The provisions of section 347 also set out what constitutes "interest" for the purposes of determining whether a criminal rate of interest is contemplated. It states that "interest" means the aggregate of all charges and expenses, whether in the form of a fee, fine, penalty, commission or other similar charge or expense or in any other form, paid or payable, for the advancing of credit under an agreement or arrangement. It specifically states that it does not include any repayment of credit advanced or any insurance charge, official fee, overdraft charge, required deposit balance or, in the case of a mortgage transaction, any amount required to be paid on account of property taxes.
Case law provides that the following do constitute interest for the purposes of the prohibition: monthly monitoring fees, standby fees, royalty payments, commitment fees, processing fees, late fees associated with advancement of the credit, and loan application fees. Arrangements between a borrower and a lender requiring the borrower to pay a share of anticipated profit as a condition of receiving the loan – but where the loan was not contingent on realization of the profits – have also been held to constitute interest for the purposes of this section of the Code.
Certain fees have been held as not constituting interest. For example, an administrative fee for dealing with overdue accounts does not constitute interest and broker fees were seen not to be interest where the borrower had independently retained the services, and negotiated the fee, of the broker, and the broker was not an agent of the lender. Instead, the fee was held to be a charge or expense incurred by the borrower for professional assistance in finding someone who would lend money. In that case, it was also noted that fees paid to a solicitor to advise on mortgage documents would likely not qualify as interest.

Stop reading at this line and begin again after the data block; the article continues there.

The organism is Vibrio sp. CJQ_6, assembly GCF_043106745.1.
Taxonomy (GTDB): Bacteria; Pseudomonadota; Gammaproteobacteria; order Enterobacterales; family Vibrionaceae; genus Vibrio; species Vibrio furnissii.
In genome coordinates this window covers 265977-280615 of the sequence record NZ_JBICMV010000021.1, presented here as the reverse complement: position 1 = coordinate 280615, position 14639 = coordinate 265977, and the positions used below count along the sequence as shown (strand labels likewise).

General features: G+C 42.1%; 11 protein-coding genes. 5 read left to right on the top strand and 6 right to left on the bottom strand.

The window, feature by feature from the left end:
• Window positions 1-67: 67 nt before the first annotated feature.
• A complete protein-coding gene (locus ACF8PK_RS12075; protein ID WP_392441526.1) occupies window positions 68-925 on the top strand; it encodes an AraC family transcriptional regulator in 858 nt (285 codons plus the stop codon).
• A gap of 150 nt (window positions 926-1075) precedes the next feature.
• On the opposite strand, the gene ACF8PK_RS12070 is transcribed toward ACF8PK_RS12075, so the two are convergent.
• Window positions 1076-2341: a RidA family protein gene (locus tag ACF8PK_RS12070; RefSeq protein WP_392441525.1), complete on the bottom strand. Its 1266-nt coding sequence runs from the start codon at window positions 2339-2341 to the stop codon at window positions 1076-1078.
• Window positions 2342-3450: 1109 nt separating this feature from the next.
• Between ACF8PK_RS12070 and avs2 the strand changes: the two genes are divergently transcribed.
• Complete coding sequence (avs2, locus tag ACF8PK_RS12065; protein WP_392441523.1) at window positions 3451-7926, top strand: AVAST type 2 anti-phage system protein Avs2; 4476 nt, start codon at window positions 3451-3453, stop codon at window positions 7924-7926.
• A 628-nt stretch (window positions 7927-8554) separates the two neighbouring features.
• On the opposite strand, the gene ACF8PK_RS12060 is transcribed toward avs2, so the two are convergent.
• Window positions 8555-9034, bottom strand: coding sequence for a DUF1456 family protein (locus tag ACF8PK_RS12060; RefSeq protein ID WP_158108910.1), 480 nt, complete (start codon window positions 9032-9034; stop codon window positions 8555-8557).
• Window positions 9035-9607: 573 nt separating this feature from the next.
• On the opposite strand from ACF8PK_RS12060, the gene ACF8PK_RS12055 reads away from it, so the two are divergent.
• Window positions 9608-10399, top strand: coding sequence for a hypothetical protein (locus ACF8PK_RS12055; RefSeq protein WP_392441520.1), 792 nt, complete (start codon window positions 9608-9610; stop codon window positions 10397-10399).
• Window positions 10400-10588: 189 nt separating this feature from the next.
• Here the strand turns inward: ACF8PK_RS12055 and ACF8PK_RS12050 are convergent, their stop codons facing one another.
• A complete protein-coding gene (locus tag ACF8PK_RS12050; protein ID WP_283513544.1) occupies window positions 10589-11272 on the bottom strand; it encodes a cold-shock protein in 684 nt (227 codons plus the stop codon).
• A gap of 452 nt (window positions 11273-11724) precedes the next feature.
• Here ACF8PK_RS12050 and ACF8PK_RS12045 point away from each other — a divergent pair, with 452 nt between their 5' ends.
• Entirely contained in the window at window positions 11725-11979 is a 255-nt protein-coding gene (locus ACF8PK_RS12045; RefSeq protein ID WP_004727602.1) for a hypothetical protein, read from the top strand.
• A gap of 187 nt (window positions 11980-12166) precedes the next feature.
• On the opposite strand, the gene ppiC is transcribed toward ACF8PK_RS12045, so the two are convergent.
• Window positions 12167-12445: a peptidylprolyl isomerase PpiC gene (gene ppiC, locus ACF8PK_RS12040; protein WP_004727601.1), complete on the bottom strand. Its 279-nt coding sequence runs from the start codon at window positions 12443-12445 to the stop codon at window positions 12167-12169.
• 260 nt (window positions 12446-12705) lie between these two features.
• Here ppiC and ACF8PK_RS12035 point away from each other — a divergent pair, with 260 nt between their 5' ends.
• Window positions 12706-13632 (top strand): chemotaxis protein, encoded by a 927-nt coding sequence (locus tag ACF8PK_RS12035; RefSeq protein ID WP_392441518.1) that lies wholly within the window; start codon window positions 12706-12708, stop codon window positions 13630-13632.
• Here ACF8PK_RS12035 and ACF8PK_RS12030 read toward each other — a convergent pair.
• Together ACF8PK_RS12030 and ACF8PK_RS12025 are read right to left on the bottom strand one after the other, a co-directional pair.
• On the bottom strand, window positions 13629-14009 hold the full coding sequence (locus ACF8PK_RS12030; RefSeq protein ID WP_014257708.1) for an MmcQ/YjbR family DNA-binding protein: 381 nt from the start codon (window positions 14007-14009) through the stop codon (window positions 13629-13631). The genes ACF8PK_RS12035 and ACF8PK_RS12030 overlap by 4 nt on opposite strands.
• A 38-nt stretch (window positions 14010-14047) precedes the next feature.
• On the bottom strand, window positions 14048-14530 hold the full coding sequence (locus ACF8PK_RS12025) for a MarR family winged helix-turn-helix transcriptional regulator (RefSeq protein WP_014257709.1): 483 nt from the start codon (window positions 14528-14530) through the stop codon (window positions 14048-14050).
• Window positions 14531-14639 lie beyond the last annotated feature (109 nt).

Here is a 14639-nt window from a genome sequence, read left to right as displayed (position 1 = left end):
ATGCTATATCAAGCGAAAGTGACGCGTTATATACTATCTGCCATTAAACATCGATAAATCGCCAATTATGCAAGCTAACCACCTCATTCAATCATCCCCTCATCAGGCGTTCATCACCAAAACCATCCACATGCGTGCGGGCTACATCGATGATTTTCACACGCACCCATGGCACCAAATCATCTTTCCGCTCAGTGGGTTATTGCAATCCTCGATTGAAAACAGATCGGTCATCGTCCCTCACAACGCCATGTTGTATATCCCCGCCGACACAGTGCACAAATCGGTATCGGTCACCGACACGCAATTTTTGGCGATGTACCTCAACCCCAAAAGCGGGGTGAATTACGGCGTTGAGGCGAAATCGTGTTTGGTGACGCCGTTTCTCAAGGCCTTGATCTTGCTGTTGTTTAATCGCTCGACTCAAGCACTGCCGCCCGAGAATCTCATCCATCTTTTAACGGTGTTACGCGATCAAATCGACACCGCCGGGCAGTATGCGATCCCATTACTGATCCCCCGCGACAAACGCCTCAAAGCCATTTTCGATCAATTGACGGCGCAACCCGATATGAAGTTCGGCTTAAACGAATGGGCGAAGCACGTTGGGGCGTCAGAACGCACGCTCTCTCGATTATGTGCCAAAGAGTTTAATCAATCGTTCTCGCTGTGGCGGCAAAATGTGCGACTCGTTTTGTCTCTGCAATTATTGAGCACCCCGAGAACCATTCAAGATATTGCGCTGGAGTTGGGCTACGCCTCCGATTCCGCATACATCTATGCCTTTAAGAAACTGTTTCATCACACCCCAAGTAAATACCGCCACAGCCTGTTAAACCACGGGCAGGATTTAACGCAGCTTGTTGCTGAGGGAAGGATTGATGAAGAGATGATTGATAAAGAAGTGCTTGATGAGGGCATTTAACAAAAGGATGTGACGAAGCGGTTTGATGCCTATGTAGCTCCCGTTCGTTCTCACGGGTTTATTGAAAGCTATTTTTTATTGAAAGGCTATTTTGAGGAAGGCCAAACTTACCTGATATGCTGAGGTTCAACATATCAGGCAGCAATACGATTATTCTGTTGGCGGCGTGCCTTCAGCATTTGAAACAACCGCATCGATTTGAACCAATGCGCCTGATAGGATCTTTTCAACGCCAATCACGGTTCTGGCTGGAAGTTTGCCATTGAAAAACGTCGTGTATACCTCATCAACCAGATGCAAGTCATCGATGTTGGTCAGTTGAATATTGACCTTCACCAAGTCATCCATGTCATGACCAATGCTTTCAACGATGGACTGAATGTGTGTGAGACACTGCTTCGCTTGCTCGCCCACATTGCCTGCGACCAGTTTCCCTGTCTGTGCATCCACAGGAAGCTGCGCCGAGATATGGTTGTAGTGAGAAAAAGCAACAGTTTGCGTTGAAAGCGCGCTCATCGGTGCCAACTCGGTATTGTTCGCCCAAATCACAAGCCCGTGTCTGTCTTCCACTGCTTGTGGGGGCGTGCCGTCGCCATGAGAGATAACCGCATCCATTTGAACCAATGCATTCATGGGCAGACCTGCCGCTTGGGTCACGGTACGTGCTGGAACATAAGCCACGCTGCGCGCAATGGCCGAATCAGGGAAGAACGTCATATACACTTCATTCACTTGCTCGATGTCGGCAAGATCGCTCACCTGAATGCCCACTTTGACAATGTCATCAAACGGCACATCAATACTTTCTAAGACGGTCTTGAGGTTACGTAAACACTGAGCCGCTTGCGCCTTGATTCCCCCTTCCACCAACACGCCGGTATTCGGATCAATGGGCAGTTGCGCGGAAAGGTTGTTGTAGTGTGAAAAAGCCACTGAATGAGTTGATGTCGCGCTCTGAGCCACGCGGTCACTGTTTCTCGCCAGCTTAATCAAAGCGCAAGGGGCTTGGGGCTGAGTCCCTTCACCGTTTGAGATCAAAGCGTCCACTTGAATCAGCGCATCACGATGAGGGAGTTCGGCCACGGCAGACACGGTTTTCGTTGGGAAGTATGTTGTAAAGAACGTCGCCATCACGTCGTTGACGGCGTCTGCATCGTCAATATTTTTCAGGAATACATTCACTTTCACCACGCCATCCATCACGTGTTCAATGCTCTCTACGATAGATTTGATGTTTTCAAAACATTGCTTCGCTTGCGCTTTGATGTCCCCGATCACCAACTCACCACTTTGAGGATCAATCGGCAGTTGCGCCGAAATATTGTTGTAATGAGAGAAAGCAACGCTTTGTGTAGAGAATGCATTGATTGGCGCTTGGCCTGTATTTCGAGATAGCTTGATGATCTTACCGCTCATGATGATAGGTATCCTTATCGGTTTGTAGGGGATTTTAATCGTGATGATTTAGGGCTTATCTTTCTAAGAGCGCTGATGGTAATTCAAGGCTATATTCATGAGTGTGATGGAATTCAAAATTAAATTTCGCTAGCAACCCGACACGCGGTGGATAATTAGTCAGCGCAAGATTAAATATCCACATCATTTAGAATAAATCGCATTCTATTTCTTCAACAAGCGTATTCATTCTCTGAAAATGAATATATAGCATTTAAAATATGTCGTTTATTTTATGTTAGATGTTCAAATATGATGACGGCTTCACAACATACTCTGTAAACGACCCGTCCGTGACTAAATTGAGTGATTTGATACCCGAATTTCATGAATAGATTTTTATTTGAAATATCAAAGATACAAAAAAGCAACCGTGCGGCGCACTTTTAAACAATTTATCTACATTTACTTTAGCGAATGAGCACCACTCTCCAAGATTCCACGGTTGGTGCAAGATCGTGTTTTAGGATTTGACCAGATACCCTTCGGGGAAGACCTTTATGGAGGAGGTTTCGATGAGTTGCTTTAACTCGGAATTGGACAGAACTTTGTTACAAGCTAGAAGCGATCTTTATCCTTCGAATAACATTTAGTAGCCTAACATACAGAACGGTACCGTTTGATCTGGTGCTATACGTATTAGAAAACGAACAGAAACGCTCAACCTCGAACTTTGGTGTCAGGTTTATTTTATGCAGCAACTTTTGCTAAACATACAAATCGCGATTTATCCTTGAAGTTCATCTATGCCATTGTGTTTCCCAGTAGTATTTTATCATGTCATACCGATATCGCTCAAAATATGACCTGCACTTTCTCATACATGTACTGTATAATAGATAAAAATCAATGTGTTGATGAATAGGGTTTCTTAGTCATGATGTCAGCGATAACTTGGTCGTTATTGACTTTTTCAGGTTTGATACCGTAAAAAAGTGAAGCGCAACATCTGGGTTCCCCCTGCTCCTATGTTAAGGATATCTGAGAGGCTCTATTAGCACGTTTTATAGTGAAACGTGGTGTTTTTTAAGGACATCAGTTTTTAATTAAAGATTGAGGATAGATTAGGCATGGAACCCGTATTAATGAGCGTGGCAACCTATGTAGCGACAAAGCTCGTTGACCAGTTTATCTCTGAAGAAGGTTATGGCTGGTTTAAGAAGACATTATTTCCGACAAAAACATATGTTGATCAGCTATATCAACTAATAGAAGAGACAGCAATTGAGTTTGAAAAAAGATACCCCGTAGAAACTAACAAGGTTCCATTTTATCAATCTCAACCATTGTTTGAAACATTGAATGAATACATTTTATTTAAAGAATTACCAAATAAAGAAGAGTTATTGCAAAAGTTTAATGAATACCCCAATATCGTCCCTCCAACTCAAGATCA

It should be noted, however, that there is extensive case law on the topic as to what fees constitute interest for the purposes of section 347 of the Code and, accordingly, there is some uncertainty for lenders who receive fees which could constitute interest for the purposes of that section.
From a practical perspective, loan agreements should include language stating that, if all the amounts payable under the agreement that constitute interest for the purposes of the Code would exceed 60%, then such amounts shall be reduced to the amount that is permissible under the Code. It should be noted that while this will "save" those agreements it does not necessarily solve the problem where a lender has actually received amounts that exceed a 60% interest rate. Accordingly, it is appropriate to bear in mind that when, for example, a borrower pays out the loan prior to its maturity date, the amount of the actual payments made by the borrower to the lender over the course of the time that the credit was advanced should in no circumstances ever be permitted to exceed 60% per annum, unless the early prepayment is a voluntary act of the borrower.
The content of this article is intended to provide a general guide to the subject matter. Specialist advice should be sought about your specific circumstances.